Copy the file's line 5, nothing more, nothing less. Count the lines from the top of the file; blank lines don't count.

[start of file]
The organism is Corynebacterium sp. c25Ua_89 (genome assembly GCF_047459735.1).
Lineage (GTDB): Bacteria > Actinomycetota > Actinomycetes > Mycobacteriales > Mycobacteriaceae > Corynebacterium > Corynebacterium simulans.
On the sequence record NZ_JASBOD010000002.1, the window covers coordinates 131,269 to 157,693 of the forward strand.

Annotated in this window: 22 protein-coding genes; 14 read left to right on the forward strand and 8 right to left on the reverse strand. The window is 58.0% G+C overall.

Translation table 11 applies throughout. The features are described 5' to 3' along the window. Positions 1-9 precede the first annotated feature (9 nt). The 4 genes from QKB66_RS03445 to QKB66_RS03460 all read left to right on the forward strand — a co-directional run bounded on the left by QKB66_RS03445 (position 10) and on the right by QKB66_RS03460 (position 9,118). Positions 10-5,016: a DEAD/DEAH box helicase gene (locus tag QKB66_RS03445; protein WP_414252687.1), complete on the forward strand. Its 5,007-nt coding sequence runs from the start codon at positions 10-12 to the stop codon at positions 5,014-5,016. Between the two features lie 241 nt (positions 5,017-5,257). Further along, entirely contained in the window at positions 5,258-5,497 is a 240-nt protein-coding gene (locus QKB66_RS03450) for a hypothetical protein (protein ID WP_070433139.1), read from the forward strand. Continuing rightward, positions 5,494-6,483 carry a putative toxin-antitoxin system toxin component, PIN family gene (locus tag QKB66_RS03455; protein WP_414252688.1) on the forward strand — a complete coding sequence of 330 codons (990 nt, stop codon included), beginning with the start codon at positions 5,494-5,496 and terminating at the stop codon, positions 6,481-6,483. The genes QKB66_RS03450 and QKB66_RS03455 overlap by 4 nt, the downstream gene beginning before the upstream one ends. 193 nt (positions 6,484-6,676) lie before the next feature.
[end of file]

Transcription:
Translation table 11 applies throughout. The features are described 5' to 3' along the window. Positions 1-9 precede the first annotated feature (9 nt). The 4 genes from QKB66_RS03445 to QKB66_RS03460 all read left to right on the forward strand — a co-directional run bounded on the left by QKB66_RS03445 (position 10) and on the right by QKB66_RS03460 (position 9,118). Positions 10-5,016: a DEAD/DEAH box helicase gene (locus tag QKB66_RS03445; protein WP_414252687.1), complete on the forward strand. Its 5,007-nt coding sequence runs from the start codon at positions 10-12 to the stop codon at positions 5,014-5,016. Between the two features lie 241 nt (positions 5,017-5,257). Further along, entirely contained in the window at positions 5,258-5,497 is a 240-nt protein-coding gene (locus QKB66_RS03450) for a hypothetical protein (protein ID WP_070433139.1), read from the forward strand. Continuing rightward, positions 5,494-6,483 carry a putative toxin-antitoxin system toxin component, PIN family gene (locus tag QKB66_RS03455; protein WP_414252688.1) on the forward strand — a complete coding sequence of 330 codons (990 nt, stop codon included), beginning with the start codon at positions 5,494-5,496 and terminating at the stop codon, positions 6,481-6,483. The genes QKB66_RS03450 and QKB66_RS03455 overlap by 4 nt, the downstream gene beginning before the upstream one ends. 193 nt (positions 6,484-6,676) lie before the next feature.